Belladonna Bess

An edible garden in Wellington, NZ

Weird and wonderful ingredients October 13, 2012

Filed under: Cooking — belladonnabess @ 6:31 pm
Tags: , ,

I made good use of yesterday’s less than lovely weather, and rummaged around the wonderful food shops of Petone in the company of five other members of the Fusions Food and Cooking Club. We were on a mission to find weird and wonderful ingredients – things we’d never used before to give us a bit of a challenge.

I think my intent was to buy one or two things, but I ended up with a bit more. Here’s my list:

  • ajawain or ajwain. A seed used as a spice in India and the near east. It’s in the Apiaceae, along with caraway, coriander, cumin, dill etc. For those who care about such things, it’s Trachyspermum ammi. The seeds taste rather like thyme. I’m looking forward to trying this one, since I often use thyme in my curries anyway (it’s a taste combination I picked up in Mauritius).
  • black cardamom. I tasted this at the curry workshop I attended, but have never used it. It’s a member of the ginger family (like green cardamom), in the genus Amomum. Unlike green cardamom, it isn’t used in sweet dishes, just savory.
  • kala jeera or black cumin. Another member of the Apiacea, this time Bunium persicum. I’m not sure how to describe the taste, apart from very bitter and rather weird. It appears in the cuisines of northern India through to Iran and seems to be quite specifically regional.
  • kokum or kokam. The dried skin of mangosteen (Garcinia indica). I bought it on the basis that it looked extremely strange but had a faint but pleasant smell. It seems to be used in quite specific regional cuisines in India and is supposed to be sour, sometimes used in place of tamarind. I tried it in dal last night and although it wasn’t one of my best efforts (I had some other ingredients out of balance) I think I could detect the influence of its flavour.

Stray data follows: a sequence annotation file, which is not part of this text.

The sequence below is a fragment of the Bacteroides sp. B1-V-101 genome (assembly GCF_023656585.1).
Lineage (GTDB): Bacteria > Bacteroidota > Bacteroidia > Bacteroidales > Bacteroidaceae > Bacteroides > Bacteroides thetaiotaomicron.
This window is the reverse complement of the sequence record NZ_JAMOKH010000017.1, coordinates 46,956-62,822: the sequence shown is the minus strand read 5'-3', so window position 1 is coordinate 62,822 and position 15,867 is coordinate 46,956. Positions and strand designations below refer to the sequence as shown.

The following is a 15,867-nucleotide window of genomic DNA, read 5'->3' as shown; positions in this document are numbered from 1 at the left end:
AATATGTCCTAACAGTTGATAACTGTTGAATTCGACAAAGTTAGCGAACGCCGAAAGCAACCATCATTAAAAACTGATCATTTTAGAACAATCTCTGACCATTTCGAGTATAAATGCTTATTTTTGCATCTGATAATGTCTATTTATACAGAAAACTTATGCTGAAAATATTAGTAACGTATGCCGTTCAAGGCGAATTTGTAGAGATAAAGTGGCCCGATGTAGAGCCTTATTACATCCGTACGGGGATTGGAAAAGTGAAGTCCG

• sumac. I’ve heard the name, but I’m not sure I’ve ever eaten it or tasted it. I haven’t been cooking any Middle Eastern food recently, but I’ll have a go at some stage. I find the idea of sumac a little disconcerting, as it is a species of Rhus. Until a taxonomic reclassification as the entirely appropriate Toxicodendron, Rhus was the genus that contained things like poison ivy and various other highly irritant plants. But the family Apicaeae also contains hemlock, and that doesn’t stop me enjoying carrots, celery, parsley and a good number of very tasty spices.
  • sago. My mother occasionally cooked this as a dessert, but I’ve never cooked it.
  • buckwheat seeds. I’m sure buckwheat is used in a range of places, but this particular packet came from Poland. I’m thinking that I might be able to cook up the seeds as a base for some kind of salad.
  • millet. This is cheating a bit, since I’ve eating puffed millet and millet flour, but not the whole grains. No idea what they are like or what to do with them, since the packet is entirely in Russian. The only way I worked out what it was is that there was a label in German that I managed to translate via Google.
  • Pandan flavouring. No idea what this is going to taste like. Pandan (the leaves of Pandanus plants) seem to be widely used in South-East Asian cuisine, but I’ve really got no idea what I’m going to do with this little jar of flavouring. But it was cheap so worth a try.
  • squid ink. Two tiny sachets of the stuff – I don’t know how keen on it I’ll be. But you never know, maybe someone will invite me to a Halloween party and I’ll be able to make black pasta!

For the other participants of the weird and wonderful ingredients day, feel free to list your purchases in the comments section. I’ll need to approve you the first time you post, so it won’t show up immediately sorry.

Here’s my haul. Rather smaller and a bit more expensive than my “live below the line” collection.


Gardening weather

Filed under: Garden — belladonnabess @ 5:50 pm

After a couple of vile days, the weather cleared enough this afternoon to do a little gardening.

Planting: shallots, garlic, California red onions (yes, I know I’m rather late with all this), white foxgloves, hellebores and a Pimelea.

Clearing: weeding is too mild a term for what I’ve been doing.